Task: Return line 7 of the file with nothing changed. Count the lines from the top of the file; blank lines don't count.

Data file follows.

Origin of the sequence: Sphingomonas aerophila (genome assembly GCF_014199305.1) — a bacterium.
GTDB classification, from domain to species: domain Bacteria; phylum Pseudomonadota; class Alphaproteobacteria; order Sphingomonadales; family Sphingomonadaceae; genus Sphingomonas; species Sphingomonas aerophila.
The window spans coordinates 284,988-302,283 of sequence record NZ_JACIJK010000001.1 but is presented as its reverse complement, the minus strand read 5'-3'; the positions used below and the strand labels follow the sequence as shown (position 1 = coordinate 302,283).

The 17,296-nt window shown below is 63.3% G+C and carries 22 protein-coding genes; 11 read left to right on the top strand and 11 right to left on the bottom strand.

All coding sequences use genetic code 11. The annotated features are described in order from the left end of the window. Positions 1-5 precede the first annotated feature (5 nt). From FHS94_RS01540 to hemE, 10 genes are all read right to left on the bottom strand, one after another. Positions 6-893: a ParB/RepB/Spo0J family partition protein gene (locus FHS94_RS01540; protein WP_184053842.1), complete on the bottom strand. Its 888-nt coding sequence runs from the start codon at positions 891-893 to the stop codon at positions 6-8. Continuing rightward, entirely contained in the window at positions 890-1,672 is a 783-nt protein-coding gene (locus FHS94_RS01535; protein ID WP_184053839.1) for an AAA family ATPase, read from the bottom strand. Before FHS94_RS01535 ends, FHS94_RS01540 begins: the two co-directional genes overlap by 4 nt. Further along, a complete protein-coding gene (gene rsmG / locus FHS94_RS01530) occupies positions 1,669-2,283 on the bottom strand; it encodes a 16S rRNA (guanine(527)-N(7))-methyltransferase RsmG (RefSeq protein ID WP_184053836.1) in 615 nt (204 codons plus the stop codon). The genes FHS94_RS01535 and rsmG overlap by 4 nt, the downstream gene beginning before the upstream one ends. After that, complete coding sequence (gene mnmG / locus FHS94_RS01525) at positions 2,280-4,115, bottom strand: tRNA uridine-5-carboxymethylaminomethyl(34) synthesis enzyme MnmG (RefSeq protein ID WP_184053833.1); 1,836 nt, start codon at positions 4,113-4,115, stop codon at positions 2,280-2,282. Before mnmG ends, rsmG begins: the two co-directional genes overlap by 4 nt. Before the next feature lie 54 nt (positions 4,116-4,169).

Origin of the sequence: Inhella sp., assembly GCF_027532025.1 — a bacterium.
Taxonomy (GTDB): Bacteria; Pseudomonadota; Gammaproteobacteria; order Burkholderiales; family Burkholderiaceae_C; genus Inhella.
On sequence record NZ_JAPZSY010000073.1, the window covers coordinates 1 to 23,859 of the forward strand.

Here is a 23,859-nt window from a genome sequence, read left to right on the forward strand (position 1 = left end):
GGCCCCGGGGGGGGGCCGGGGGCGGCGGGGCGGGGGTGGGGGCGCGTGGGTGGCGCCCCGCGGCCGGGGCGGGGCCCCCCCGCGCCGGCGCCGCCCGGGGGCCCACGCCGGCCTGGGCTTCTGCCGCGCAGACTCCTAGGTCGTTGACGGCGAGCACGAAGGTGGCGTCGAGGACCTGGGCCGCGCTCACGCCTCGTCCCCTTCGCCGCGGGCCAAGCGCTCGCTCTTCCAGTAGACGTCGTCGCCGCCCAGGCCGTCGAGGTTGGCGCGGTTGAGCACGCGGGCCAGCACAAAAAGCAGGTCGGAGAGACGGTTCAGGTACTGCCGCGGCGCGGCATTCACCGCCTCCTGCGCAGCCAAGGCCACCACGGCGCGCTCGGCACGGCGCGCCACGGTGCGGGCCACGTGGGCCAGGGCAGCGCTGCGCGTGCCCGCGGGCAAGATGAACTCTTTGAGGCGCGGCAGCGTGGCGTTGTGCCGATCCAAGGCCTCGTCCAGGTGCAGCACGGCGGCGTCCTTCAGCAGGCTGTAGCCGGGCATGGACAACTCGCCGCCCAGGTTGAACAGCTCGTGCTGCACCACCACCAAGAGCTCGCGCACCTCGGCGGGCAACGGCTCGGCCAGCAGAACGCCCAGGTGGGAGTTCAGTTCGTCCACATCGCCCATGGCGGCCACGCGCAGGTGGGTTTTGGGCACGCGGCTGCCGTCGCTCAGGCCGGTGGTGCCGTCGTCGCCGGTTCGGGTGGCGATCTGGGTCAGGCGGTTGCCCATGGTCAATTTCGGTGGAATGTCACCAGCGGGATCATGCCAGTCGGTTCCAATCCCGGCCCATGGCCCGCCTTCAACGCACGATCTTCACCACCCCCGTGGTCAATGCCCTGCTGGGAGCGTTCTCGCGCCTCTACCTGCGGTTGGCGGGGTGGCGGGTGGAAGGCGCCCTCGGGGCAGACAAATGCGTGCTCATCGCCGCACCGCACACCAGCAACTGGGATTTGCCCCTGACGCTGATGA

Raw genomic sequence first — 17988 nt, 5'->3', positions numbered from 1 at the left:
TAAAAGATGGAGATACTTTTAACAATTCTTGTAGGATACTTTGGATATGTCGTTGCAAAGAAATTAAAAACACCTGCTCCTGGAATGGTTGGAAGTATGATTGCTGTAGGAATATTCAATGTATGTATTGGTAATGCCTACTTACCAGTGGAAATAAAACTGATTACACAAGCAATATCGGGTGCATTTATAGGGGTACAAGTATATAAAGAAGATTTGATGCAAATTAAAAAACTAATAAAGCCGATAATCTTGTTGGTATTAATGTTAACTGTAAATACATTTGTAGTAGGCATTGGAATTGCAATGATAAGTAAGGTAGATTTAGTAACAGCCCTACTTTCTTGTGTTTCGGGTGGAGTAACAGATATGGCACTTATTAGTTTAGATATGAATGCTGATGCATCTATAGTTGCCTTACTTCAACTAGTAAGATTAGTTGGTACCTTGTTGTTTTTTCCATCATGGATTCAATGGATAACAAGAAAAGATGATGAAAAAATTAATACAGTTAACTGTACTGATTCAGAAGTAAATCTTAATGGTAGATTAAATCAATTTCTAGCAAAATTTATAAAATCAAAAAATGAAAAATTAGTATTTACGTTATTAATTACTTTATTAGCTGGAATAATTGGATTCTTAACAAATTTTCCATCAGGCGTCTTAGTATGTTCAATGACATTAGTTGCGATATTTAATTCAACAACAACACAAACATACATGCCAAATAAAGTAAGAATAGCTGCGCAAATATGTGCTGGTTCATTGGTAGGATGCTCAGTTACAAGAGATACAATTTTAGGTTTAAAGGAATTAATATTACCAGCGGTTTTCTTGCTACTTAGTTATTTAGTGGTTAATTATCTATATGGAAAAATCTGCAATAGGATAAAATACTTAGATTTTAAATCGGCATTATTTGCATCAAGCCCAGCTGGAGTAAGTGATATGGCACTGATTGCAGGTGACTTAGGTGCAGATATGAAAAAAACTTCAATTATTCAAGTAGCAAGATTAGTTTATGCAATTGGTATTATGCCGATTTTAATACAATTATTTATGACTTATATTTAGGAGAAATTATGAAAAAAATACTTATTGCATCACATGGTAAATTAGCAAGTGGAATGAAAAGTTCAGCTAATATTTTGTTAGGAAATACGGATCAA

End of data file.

Taxonomy (GTDB): Bacteria; Pseudomonadota; Gammaproteobacteria; order Burkholderiales; family Burkholderiaceae_C; genus Inhella.